Fred Sasaki, Art Director for Poetry Magazine
Elisa Gabbert: The Self Unstable
Let the lyric essay here be poetry, and thank you Black Ocean for sending Elisa Gabbert's The Self Unstable in time for Xmas. She says, "I don't want kids, but there's nothing else to do." Further, here is a discrete piece on… genius:
If you suspect that your child is a genius, observe it carefully. Does it use abstract logic for problem solving and have a high curiosity level, an extraordinary memory, a vivid imagination, and an excellent sense of humor? These signs are often seen in geniuses. Always keep a control child nearby for comparison. I strongly suspect that I was the control child. My brother convinced me I wanted to be a boy. Or, because of my brother, I wanted to be a boy.
Lindsay Garbutt, Assistant Editor for Poetry Magazine
I'm a big fan of the revived Poetry Pamphlets series from New Directions. They're beautifully produced, chapbook-sized for easy transportation, and wonderfully varied. I've underlined lines, even whole poems, from almost every one I've read so far. I'm still working my way through all twelve and there are more to come. In particular I'd recommend Vale Ave by H.D. (part of which was originally published in Poetry), A Musical Hell by Alejandra Pizarnik (tr. Yvette Siegert), and Sorting Facts: or, Nineteen Ways of Looking at Marker by Susan Howe.
Holly Amos, Editorial Assistant for Poetry Magazine
Peter Davis: Tina (Bloof Books)
I've loved Peter Davis' work since I first heard him reading from his previous collection, Poetry! Poetry! Poetry! (Bloof Books, 2010), at a marathon AWP reading in Denver. His voice stands out, and the poems in Tina are his best and most ridiculous yet. Davis's work is smart, dryly (and slyly) hilarious, and surprisingly meaningful. Tucked into poems about skateboarding, being stuck in traffic, Eddie Van Halen, making out, etc., there is also heart and epiphany (and swearing).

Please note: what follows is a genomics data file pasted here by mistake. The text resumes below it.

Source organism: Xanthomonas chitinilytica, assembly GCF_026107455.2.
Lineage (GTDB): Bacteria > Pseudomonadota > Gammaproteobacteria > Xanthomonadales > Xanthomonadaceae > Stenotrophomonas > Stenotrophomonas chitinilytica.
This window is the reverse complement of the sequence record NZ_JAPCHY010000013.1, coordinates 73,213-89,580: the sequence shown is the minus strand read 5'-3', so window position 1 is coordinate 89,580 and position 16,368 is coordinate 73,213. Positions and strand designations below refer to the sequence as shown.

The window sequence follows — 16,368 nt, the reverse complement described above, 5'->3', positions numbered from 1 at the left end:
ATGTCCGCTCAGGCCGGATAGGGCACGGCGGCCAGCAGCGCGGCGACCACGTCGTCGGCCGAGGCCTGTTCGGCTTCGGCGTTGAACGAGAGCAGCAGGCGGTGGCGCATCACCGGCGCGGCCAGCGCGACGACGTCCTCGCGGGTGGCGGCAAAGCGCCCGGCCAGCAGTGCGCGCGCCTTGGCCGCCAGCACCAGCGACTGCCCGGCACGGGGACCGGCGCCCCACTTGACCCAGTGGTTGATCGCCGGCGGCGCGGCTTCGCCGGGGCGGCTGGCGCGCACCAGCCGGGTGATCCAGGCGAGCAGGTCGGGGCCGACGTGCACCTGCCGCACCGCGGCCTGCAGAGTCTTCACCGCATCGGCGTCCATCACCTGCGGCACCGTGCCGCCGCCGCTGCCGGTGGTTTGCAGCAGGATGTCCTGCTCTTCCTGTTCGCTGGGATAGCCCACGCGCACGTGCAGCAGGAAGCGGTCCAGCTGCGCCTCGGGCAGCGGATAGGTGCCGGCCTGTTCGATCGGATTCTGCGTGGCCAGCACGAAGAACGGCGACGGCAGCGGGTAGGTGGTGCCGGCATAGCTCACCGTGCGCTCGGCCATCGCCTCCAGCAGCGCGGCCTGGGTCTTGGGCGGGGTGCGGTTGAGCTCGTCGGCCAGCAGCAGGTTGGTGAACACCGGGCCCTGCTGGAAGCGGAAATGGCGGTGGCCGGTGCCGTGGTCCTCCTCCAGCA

Katherine Litwin, Library Director
Natalie Shapero: No Object
What I loved about Shapero’s debut collection is her unique and acid-tinged sense of humor. See from “Invocation: The Third and Fourth Generation of Them That Hate Me”:
I highly like life, though in a faraway / and pent-up manner, in the way of the assassin / pinning for the actress.
Maggie Queeney, Library Assistant
Reading Lucie Brock-Broido’s Stay, Illusion is like entering a medieval painting, a miniature world populated by strange and gorgeous figures. Her labyrinthine syntax and archaic diction cast spells that recall the infinite possibility and wonder of the sentence.
Mairead Case, Youth Services Coordinator
I’m pretty sure my favorite brand-new book of poems this year is Sir, by HR Hegnauer (Yo-Yo Labs). Sir is Hegnauer’s first full-length book but you might already know her eye, as she designs books and websites for great poets like Fred Moten and Bobbie Louise Hawkins, and great presses like Nightboat and Belladonna* (where Hegnauer is also a collective member). This means, among other things of course, that she is good at listening, and so it is especially exciting that now we get to listen to her.
Sir is an eighty-page investigation—in short prose, in letters and lyrics—of memory: how it’s made, and lost, and kept and rebuilt and communicated. It is a book about walking next to people loving and beloved, and walking alone sometimes too. About how we name each other. Most immediately it is a story about two characters, Sir and Mrs. Alice—shadow-versions of Hegnauer’s own grandparents—and dementia. “Will you try with me not to miss anything?” Hegnauer writes.
That simplicity holds with the clarity of a cold day, and resonates when Hegnauer presses in complicated questions about gender, dementia, language, and design, like flowers in the book. “I cannot always remember what it is like to stand next to another human anymore,” writes Hegnauer. “By this I mean, what it is like to stand next to every room in their body.” Sir is a precious object but it is not preciously written, and its pages catch a different kind of light every time. When Hegnauer reads, she recites the book from memory, a doubly-wow gesture given the book’s content.